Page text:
Ed tech should learn from educators

Over the last twenty years, I’ve been a classroom teacher, a school principal, a district administrator and (now) an accidental ed tech entrepreneur. That trajectory has shaped the way I think about what data is and isn’t, and about what data tools can and should do.

An evolving view of ed data

As a teacher, I was competitive. I wanted to be the best and to ensure that my students’ data (a.k.a. test results) reflected my own mastery. As a principal, I had a different view. I learned that data could be used to empower all teachers to do their best work, not just to demonstrate who ranked where. As an administrator I saw that data, which can be so powerful, was often used to confirm the broad-brush outcomes facts we already anticipated. In terms of my work at MasteryConnect, the ed tech company I helped launch in 2011, the most influential period was when I was a principal.

I spent my first years as a school leader working in a magnet school for the gifted located in a comfortable suburb just outside Salt Lake City. It was a great place to learn how to lead, but after four years, I was hungry. I wanted new challenges. When I submitted a request for a new school, district leadership happily placed me in one designated, based on end-of-year, summative test scores, as “failing.” The school was one of the lowest performing schools in a district tasked with serving over 70,000 students.  Recent budget cuts had eliminated our Title I funding and all associated supports services. This severely limited our ability to provide additional interventions for our struggling students and, with fewer than fifty percent of our students meeting proficiency standards, the impact was significant.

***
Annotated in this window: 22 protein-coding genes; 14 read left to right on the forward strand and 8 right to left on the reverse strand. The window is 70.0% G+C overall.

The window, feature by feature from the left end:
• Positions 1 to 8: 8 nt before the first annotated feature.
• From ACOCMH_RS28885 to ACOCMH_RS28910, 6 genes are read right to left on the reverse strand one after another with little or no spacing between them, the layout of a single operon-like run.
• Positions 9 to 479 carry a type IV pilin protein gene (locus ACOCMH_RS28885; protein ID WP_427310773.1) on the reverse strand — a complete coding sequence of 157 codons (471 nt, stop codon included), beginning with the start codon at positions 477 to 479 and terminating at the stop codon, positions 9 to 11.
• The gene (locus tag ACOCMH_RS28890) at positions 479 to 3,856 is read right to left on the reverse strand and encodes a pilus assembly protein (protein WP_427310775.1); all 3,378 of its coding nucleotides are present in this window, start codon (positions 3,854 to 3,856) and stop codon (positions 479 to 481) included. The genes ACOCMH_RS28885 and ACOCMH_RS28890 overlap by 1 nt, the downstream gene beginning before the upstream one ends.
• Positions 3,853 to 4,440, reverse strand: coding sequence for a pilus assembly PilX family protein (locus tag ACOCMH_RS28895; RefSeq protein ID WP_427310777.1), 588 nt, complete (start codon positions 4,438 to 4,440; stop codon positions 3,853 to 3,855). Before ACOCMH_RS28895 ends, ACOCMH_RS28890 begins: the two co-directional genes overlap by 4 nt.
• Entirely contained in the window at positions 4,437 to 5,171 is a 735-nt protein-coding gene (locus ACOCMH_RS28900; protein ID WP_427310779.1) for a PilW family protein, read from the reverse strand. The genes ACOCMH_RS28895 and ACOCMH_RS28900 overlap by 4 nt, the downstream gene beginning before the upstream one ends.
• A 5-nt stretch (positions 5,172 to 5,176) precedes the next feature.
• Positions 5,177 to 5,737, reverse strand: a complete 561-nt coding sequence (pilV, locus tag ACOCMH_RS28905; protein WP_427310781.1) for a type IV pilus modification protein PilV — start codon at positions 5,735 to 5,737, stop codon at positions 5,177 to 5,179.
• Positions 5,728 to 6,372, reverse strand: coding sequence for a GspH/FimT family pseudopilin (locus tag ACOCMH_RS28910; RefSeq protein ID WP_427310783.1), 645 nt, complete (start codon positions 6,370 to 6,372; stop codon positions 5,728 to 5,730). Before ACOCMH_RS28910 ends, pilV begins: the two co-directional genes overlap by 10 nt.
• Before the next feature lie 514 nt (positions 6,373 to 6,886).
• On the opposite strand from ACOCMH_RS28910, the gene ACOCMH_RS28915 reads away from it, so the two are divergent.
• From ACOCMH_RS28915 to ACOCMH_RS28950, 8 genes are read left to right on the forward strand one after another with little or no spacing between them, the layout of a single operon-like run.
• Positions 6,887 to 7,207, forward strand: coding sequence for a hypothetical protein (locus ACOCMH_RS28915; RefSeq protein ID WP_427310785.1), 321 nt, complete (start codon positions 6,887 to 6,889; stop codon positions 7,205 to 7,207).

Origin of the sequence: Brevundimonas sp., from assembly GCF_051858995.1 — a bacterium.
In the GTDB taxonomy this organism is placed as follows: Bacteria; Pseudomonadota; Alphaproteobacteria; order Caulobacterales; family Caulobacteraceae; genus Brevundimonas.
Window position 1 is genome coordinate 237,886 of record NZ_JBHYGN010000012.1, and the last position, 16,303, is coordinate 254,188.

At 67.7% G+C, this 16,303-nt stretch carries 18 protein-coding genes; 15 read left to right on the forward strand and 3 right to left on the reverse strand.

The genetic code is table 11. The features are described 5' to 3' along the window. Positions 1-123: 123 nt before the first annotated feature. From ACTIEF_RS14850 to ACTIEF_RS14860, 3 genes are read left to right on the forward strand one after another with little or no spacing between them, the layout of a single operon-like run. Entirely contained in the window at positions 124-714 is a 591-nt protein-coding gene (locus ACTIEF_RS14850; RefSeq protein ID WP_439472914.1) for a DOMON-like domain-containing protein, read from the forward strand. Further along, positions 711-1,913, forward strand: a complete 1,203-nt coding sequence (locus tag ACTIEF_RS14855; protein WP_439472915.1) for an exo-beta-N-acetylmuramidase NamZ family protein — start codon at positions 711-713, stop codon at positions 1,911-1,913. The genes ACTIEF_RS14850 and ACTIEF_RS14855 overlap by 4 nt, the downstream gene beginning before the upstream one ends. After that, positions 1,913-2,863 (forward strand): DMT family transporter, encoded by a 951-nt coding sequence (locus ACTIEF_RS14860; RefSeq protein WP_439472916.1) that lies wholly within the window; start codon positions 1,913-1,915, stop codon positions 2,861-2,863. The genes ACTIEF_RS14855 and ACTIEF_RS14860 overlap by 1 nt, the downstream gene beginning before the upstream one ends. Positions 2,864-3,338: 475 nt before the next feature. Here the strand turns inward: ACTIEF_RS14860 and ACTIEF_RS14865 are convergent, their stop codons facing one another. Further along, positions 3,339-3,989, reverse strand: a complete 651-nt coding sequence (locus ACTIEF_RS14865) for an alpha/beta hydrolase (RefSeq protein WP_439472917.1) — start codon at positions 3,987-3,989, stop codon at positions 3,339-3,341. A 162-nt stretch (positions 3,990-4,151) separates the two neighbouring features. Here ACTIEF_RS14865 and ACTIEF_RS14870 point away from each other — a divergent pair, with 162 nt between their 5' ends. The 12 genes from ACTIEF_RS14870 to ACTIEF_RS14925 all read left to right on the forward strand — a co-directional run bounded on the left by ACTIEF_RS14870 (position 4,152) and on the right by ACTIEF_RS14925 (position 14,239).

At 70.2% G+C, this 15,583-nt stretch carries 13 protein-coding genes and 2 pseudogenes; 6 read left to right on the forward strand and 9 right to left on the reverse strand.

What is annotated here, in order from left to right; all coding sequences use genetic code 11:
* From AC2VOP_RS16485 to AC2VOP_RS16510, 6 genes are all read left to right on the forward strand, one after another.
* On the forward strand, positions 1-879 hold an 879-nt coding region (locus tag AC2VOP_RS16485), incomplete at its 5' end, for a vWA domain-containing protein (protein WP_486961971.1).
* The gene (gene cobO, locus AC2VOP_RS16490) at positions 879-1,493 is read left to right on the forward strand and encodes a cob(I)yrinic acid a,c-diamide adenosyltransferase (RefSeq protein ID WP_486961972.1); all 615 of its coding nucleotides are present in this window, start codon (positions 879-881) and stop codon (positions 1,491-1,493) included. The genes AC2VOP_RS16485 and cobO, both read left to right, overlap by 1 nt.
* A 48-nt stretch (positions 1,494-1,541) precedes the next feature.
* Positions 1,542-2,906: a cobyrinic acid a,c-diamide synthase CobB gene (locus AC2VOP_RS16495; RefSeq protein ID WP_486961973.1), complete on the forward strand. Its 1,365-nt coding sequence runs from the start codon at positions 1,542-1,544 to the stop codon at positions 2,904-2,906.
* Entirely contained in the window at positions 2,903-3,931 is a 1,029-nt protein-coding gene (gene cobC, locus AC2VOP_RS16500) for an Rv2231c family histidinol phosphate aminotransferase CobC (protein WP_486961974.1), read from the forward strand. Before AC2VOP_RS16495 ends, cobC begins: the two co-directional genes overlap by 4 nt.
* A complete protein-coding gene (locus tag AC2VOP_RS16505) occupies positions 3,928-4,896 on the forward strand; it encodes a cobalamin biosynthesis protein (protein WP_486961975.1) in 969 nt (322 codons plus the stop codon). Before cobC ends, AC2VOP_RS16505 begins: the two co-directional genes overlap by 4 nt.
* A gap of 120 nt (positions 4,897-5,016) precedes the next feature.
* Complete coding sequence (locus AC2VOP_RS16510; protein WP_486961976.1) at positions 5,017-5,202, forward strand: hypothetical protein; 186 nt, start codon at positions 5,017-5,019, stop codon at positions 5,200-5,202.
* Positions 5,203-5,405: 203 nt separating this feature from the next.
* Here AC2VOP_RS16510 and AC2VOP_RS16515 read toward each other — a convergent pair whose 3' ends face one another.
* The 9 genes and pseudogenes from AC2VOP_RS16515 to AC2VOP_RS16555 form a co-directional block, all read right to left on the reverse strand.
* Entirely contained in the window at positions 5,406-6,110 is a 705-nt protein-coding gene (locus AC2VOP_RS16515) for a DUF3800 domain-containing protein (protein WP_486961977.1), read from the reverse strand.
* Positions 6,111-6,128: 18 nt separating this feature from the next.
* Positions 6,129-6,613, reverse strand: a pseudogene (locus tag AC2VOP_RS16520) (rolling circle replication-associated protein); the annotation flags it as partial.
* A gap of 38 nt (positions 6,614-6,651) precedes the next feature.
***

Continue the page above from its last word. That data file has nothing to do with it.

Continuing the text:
What ed data and summative test scores didn’t tell me about my new school

I started the new year with the preconceived notion that the school was broken. I had heard horror stories of challenging students, complacent teachers and an apathetic community. I had spent hours pouring over a mountain of test data meticulously gathered and organized into carefully labeled three-ring binders. All of the data supported my original assumption: I was taking on a failed school.

But once I arrived on campus, it quickly became clear that the data I was looking at told me a lot about how students tested, but little about the school as it existed day to day. Most of the students arrived every day full of hope and optimism despite facing personal challenges that humbled me to my core. Parents trusted the school to be there for their children when circumstances limited their ability to do it on their own. The teachers were some of the hardest working and most committed educators I had ever met. The data reflected none of that, nor did it capture any of the day-to-day growth or challenges happening at every desk and table in the school.

The child behind each ed data point

The mass of data we collected allowed us to reflect and compare our results to previous years and surrounding schools, but the charts and graphs presented a sterile view of our students’ abilities. Children are complex human beings with unique talents, abilities, and academic and emotional needs. The data we were reviewing did little to honor that.